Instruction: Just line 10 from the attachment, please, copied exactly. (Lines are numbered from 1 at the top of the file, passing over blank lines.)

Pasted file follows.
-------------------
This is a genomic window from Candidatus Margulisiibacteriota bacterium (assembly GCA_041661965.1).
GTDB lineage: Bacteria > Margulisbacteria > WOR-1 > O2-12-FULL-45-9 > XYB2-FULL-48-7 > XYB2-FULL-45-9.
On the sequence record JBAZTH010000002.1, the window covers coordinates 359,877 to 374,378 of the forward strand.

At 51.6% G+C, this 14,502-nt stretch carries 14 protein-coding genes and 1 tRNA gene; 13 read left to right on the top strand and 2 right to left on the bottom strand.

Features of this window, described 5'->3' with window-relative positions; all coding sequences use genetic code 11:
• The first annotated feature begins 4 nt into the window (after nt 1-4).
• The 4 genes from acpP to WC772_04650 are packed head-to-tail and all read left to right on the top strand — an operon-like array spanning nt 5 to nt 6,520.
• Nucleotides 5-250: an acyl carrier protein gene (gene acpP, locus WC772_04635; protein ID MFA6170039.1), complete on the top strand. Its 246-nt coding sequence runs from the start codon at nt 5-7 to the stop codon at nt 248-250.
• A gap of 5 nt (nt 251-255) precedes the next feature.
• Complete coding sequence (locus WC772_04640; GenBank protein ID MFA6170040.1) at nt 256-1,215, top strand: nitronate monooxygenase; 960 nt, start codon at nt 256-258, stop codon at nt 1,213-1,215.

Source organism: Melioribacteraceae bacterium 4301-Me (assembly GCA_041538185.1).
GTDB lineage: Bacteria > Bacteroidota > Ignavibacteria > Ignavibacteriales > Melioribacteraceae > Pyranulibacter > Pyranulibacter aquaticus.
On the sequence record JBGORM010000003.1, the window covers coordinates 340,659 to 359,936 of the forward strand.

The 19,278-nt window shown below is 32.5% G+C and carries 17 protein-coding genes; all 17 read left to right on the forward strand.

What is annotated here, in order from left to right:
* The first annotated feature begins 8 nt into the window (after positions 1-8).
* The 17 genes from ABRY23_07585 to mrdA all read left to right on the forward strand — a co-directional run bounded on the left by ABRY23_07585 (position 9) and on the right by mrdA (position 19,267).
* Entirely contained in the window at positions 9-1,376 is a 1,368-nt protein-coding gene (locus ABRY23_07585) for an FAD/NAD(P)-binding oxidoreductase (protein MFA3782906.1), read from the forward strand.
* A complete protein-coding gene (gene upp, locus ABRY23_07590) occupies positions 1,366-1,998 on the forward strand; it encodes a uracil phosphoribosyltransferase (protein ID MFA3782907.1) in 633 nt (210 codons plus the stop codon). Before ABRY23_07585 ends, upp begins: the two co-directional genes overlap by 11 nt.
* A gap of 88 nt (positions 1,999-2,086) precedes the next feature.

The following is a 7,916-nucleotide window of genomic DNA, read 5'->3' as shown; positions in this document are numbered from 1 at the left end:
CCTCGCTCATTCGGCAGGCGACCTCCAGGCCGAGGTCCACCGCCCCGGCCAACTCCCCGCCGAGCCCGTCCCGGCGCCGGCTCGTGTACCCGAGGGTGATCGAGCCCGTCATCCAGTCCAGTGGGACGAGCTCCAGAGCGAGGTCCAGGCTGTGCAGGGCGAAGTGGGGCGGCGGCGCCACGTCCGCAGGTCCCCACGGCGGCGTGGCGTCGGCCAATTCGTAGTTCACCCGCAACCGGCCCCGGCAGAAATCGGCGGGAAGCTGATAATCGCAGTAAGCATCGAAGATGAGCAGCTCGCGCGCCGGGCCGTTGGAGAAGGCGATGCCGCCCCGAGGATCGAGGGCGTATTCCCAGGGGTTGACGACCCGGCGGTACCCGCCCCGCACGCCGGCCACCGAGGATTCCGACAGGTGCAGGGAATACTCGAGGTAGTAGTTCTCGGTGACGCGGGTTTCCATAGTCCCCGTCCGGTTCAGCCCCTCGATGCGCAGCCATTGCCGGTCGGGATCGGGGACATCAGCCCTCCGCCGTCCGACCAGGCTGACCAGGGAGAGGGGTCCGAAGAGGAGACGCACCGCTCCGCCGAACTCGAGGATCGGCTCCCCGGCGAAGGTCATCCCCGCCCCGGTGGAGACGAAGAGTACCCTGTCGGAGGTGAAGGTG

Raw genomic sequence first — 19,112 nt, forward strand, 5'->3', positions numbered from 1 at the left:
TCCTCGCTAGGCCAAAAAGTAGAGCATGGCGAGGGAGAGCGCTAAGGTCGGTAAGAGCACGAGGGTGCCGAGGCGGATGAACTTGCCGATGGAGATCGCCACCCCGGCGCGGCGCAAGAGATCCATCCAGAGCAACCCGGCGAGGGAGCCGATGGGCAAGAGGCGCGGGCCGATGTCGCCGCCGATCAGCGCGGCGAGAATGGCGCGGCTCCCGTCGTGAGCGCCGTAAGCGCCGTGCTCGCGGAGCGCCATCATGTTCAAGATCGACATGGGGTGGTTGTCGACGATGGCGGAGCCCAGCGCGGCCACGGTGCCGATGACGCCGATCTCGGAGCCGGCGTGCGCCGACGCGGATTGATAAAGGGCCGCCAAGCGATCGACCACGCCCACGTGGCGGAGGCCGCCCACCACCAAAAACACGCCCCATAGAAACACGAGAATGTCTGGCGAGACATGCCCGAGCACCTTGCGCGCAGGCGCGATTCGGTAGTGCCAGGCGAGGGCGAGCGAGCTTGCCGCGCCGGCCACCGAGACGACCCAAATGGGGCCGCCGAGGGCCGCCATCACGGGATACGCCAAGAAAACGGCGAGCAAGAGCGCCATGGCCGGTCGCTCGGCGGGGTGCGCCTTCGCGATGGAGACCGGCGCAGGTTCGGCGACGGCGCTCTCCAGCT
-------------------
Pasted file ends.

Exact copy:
• Complete coding sequence (locus WC772_04640; GenBank protein ID MFA6170040.1) at nt 256-1,215, top strand: nitronate monooxygenase; 960 nt, start codon at nt 256-258, stop codon at nt 1,213-1,215.